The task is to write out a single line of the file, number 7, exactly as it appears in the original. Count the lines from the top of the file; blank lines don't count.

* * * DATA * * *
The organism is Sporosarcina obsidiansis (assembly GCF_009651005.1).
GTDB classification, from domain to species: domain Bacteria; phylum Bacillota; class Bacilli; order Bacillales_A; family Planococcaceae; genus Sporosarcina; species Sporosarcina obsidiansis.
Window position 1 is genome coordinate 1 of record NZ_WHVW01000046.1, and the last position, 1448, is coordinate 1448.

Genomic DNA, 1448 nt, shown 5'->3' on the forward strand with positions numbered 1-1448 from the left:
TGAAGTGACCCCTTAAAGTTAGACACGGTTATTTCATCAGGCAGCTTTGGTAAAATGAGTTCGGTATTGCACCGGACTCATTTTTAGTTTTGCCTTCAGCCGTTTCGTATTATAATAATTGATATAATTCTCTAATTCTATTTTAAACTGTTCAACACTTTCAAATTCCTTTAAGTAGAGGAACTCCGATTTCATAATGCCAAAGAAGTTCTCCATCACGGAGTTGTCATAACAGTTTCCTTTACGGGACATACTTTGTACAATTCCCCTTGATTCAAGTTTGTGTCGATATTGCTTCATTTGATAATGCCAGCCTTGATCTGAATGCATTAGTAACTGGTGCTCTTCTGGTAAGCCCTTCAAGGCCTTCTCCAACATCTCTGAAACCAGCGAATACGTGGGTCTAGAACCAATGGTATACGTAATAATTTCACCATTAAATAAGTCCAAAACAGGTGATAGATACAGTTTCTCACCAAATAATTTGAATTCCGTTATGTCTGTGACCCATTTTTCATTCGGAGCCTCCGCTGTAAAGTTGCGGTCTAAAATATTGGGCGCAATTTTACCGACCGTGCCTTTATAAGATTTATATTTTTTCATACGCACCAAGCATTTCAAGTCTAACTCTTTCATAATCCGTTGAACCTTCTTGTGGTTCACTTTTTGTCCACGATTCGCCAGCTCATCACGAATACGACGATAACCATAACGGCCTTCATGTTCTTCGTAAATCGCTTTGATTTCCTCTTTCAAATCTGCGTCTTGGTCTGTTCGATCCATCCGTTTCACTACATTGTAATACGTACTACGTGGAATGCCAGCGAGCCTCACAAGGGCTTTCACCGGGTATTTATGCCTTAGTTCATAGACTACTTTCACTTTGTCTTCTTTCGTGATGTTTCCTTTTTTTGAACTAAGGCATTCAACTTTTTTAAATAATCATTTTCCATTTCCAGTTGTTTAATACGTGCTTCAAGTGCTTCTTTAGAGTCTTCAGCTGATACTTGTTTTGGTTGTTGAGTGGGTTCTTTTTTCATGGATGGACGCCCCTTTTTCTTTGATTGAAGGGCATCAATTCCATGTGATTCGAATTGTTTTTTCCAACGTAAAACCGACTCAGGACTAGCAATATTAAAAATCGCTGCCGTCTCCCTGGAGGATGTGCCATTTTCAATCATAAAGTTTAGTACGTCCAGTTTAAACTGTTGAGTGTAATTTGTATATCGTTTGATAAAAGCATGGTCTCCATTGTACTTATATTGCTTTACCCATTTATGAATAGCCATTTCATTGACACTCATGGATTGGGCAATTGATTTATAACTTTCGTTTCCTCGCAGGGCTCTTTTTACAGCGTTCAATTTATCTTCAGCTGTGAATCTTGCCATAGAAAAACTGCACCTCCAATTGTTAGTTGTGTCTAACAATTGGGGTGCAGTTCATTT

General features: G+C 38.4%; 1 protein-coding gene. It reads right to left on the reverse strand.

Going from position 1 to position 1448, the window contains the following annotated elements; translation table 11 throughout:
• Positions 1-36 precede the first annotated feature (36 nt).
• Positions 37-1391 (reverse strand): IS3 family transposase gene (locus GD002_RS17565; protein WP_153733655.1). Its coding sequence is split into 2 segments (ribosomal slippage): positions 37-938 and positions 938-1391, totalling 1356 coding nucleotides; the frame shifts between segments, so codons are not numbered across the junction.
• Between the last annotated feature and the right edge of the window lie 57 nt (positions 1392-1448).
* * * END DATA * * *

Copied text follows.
Going from position 1 to position 1448, the window contains the following annotated elements; translation table 11 throughout: